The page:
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Ekaterina Zykova: Run in a Company!


Story of a sports photographer: sports and work

For Ekaterina Zykova, running is a hobby, a job, and a way to have a great time in a company of friends. Read on to find out how she manages to combine it all and why beginners should start slowly.


What does running mean for you and how did you get started?

I would say I started running by accident, almost 4 years ago, while working at Nike. At first, it wasn't a regular activity, but then I met an instructor and got into running 'on schedule'.

Running is my true passion.

There are several components to running. First of all, it's a daily routine that helps my physical and mental health. Secondly, it's a way of socialising: I'm friends with other runners from different clubs and we often hang out together. Finally, running is also my job: I specialise in shooting running and athletic starts, I work at contests and in cooperation with sports brands.

How often do you go running?

5–6 times a week, depending on the preparation stage.

What's better, running on your own or in a company?

I think it all depends on your end goal: if you want to have some time to yourself, to figure things out in your head and relax — it's better to run alone, but if you need to power through a difficult routine or you simply don't have the energy, inspiration and/or a habit of running — run in a company.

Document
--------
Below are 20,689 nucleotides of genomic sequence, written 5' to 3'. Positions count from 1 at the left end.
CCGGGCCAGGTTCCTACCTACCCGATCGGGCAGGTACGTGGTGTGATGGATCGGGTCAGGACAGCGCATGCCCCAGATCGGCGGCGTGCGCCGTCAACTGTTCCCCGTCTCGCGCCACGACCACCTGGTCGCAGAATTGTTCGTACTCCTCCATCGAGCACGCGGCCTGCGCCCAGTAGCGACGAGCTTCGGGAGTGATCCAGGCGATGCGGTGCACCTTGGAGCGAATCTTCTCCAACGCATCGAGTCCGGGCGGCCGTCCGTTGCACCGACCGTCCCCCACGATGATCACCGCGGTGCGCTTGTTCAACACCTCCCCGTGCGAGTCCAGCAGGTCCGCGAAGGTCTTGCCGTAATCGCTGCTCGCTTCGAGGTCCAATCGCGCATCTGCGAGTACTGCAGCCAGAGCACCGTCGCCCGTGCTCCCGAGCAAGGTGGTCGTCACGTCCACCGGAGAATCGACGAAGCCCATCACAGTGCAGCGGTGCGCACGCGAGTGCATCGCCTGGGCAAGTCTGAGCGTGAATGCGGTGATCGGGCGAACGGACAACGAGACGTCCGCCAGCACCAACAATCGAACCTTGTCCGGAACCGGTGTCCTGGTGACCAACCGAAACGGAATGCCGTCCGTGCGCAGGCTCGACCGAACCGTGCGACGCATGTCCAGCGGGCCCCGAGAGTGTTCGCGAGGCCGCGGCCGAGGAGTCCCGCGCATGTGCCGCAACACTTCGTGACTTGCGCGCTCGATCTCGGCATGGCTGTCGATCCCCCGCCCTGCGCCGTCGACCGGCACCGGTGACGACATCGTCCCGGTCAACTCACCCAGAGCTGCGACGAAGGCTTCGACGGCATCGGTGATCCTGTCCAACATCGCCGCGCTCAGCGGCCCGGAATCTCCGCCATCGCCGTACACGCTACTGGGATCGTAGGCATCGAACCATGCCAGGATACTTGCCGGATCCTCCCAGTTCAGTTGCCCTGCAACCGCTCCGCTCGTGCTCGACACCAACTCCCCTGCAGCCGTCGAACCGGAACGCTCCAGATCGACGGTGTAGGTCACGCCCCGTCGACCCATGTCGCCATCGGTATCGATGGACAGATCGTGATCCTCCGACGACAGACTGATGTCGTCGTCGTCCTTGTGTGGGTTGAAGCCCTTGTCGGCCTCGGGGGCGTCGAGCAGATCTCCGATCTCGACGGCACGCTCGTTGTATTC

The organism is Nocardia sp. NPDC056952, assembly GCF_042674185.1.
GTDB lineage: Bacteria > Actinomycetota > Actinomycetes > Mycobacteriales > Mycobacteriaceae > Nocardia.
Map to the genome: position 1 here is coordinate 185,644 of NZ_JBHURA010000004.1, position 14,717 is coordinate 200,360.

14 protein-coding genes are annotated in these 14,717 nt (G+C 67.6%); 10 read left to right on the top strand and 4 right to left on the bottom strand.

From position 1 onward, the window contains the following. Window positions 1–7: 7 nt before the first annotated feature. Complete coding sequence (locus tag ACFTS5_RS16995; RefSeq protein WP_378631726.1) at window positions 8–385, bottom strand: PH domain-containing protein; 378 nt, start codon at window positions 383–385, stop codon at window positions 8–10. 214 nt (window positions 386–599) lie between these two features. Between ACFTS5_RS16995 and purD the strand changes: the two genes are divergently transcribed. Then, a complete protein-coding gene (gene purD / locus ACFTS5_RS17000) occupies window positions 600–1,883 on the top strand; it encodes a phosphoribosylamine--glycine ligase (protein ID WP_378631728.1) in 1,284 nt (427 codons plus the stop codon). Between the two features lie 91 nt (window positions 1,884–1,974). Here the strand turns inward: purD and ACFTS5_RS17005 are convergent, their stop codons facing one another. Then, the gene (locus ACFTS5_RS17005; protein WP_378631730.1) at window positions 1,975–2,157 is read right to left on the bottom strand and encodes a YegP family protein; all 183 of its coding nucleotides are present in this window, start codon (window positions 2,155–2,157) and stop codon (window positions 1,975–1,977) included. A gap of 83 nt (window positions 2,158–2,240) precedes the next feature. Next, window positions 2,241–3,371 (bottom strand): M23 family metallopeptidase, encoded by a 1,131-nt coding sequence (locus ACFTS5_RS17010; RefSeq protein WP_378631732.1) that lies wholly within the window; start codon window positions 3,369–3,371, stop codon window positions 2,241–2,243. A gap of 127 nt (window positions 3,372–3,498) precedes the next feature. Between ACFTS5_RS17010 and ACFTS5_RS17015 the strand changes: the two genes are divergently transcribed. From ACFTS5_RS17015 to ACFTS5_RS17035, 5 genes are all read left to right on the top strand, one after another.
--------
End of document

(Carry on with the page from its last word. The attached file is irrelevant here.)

What kind of terrain do you prefer, concrete pavements or park alleys?

I'm an asphalt runner, plus I've been living next to embankments for the past 3.5 years, so I've had no choice!

What are your favourite routes in Moscow?

From my house to Frunzenskaya Embankment through Andreyevsky Bridge and then to the left through Luzhniki until Moscow-City. I also enjoy Kosmodamianskaya Embankment on the side of Zamoskvorechye from where you get the best views of the high-riser on Kotelnicheskaya.

Котельническая набержная (1).jpg

What is the best way to get back to running after a long break?

The two main things are to start slowly and with short distances. You can even switch back and forth between running and fast walking for the first couple of weeks. Just don't rush it. Remember that you will always have time to get in shape, but injuries are real.

What is your preferred time for running, mornings or evenings?

I think I'm more of a nighttime runner: in summer, I can go for a run around midnight, when it's not so hot. I find it harder to run in the morning.

What kind of clothes/equipment do you prefer for running?

Black. And comfortable. Running shorts, thick running tights, t-shirts with longer sleeves to prevent chafing (e.g. Moscow-based brand Gri). My all-time favourite trainers are the Nike Pegasus 35 Turbo, although they don't make them anymore.

Do you have any life hacks/recommendations on running techniques you would like to share?

I think the main life hack is not to think about the technique too much and simply enjoy the process. Do not think that you need to make extensive preparations and do a tambourine dance just to start running; for starters, all you need is to go out and run. I personally believe that if you aren't planning to achieve specific results in running and are doing it for pleasure and at your own pace, one or two sessions with an instructor will be enough for you to learn the technique, and then your sole task is to enjoy it.